Lofting experimental equipment by balloon is nothing new, it's a cost effective way to perform tests and diagnostics without actually sending it all the way into space (this balloon achieved an altitude of 39 kilometers). As a bonus, you can retrieve the payload after you're done testing, which is difficult to impossible from orbit.
"The beauty of balloons is that we can test these cutting-edge technologies for relatively little money. Try to imagine testing a 26-foot-long telescope any other way. We plan to fly InFOCuS several more times in the next few years."
This is all headed towards a proposed NASA mission called Constellation-X.
Constellation X, proposed for flight early next decade, would comprise several telescopes flying in unison with the combined light-collecting power needed to observe matter falling into black holes. Constellation X is a key mission in NASA's Beyond Einstein roadmap.
In other words, pure fundamental research.
I also noted this at the bottom of NASA's press release:
Note on acronym: The "u" of "InFOCuS" is actually the Greek letter "mu" (m), which denotes the prefix "micro".
Mu's in space! Who Nu?
Rebel officials and the Sudanese government committed themselves Friday to ending the 21-year civil war in southern Sudan before January, signing an agreement at a special meeting of the U.N. Security Council in Africa.
Sudanese Vice President Ali Osman Taha and southern rebel leader John Garang, the main negotiators for the two sides, made a similar pledge last year that never came to fruition. But this is the first time the warring sides have put a deadline in writing before the U.N. panel.
Hope for the best, but prepare for the worst. I'm not getting my hopes up too much.
Sudan's southern civil war has pitted the Islamic government against rebels seeking greater autonomy and a greater share of the country's wealth for the largely Christian and animist south. The conflict has left more than 2 million people dead, largely through war-induced hunger and disease.
A conflict in the western Darfur region started in February 2003, when the government attempted to crush two non-Arab African rebel groups who took up arms to fight for more power and resources. The government responded by backing Arab militias now accused of targeting civilians in a campaign of murder, rape and arson.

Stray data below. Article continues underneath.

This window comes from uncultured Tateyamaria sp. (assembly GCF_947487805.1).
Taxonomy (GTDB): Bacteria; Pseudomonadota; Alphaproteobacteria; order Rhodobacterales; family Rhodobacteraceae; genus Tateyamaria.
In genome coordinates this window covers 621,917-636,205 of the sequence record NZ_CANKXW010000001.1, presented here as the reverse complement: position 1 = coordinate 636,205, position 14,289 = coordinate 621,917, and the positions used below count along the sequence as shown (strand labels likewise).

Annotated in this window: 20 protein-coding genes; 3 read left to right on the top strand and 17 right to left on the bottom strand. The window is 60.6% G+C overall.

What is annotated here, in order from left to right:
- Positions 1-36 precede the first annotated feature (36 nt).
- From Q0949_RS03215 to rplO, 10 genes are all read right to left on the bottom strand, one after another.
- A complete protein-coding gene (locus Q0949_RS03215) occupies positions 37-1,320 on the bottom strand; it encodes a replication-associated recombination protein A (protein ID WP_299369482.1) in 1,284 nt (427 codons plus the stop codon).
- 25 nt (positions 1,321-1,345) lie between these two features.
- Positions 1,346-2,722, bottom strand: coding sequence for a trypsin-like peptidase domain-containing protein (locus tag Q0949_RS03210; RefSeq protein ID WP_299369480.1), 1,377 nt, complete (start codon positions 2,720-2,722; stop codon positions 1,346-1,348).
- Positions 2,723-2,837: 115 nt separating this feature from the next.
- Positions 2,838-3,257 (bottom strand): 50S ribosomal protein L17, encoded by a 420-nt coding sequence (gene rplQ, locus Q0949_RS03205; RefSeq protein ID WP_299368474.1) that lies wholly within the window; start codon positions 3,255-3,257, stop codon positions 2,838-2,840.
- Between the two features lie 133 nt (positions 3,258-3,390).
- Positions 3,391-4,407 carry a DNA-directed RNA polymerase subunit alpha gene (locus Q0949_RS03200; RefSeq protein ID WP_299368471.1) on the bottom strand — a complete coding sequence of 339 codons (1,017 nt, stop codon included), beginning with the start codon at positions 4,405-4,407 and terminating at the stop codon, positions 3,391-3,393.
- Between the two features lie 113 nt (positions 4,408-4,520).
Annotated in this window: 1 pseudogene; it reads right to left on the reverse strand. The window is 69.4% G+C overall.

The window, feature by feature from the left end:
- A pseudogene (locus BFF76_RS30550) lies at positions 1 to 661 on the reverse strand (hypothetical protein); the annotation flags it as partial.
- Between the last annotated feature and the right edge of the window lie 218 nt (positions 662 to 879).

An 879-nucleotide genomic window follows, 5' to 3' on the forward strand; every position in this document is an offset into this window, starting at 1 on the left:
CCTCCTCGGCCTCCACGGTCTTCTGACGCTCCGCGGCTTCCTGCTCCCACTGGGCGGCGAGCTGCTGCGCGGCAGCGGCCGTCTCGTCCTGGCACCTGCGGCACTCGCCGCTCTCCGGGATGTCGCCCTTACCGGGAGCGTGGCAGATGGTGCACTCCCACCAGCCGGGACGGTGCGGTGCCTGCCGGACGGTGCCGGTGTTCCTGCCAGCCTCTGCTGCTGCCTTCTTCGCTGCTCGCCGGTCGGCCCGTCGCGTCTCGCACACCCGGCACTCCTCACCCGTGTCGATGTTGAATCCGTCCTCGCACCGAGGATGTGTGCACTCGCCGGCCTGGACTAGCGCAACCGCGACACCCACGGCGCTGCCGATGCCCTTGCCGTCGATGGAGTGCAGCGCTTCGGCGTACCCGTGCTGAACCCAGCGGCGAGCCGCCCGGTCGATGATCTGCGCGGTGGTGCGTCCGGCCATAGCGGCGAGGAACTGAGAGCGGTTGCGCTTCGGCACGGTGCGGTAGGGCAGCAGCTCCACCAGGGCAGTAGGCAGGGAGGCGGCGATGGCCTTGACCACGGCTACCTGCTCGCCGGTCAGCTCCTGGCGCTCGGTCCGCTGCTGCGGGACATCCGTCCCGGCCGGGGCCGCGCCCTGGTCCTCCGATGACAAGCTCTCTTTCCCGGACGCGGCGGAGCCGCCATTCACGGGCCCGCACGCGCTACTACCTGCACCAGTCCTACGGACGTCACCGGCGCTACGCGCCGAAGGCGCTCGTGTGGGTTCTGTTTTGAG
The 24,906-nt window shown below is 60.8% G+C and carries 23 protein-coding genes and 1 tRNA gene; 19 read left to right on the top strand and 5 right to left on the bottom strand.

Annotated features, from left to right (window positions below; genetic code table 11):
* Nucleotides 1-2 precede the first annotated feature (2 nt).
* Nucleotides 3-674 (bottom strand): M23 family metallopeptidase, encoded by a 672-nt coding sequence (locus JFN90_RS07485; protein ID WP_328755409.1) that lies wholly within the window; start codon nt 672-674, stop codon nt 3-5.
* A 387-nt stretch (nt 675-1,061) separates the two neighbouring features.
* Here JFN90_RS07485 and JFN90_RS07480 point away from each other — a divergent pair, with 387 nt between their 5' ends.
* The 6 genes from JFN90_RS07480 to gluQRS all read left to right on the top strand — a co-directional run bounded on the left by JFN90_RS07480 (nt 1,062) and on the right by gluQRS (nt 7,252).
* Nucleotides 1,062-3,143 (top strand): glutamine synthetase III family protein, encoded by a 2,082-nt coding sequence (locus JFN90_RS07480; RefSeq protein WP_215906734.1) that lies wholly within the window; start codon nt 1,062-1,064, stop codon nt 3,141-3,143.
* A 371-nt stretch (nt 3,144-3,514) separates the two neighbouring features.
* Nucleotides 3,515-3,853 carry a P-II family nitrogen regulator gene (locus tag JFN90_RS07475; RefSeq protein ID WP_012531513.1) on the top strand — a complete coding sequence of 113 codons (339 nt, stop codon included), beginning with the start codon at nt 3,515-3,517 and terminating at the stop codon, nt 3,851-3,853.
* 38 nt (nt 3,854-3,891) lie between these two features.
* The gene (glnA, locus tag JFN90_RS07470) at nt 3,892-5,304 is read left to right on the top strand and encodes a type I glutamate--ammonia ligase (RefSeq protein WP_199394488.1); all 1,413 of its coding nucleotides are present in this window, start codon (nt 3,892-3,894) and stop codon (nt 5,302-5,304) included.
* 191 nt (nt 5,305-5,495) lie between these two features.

Where have we heard this before? And for those who haven't been paying attention, the government has been known to send it's Air Force to bomb and strafe random villages in revenge attacks. Slavery is also rampant in the region. A thriving business has grown where Muslims from the north kidnap southern Christians and animists, forcing them to convert to Islam before selling them into servitude. A related industry functions as a conduit between those willing to pay ransoms (often clueless western Christian missionary groups) and slave owners.
Like I said, hope for the best, but prepare for the worst.
The 2002 Floral Flag is 740 feet long and 390 feet wide and maintains the proper Flag dimensions as described in Executive Order #10834. This Flag is 6.65 acres and is the first Floral Flag to be planted with 5 pointed Stars comprised of White Larkspur. Each Star is 24 feet in diameter; Each Stripe is 30 feet wide.
November 18, 2004
It's not safe for work, but definitely something to see. Enough to make an atheist reconsider.
Sorry guys, no sale.
I put their top 50 in the extended entry (still looking for a link to the whole thing). more...
A fourth of all Californians are thinking about moving Â— either out of state or just to another town Â— to bring down their housing costs, a new survey shows.
I grew up in San Jose, California. In the mid 70's my parents sold their house and we moved into a brand new and very nice double-wide mobile home. In the mid 80's my folks sold that place for nearly three times what they paid for it new. Mobile-freakin'-homes appreciate in California!
only 19 percent of the state's households can afford the state's median-priced home of $465,000. That's a 5 percent drop from a year ago. Nationally, the median-priced home Â— where half cost more and half cost less Â— was $186,600 in September.
I love California, but I've never wanted to go back. The insane cost of housing there has always been a major factor in that.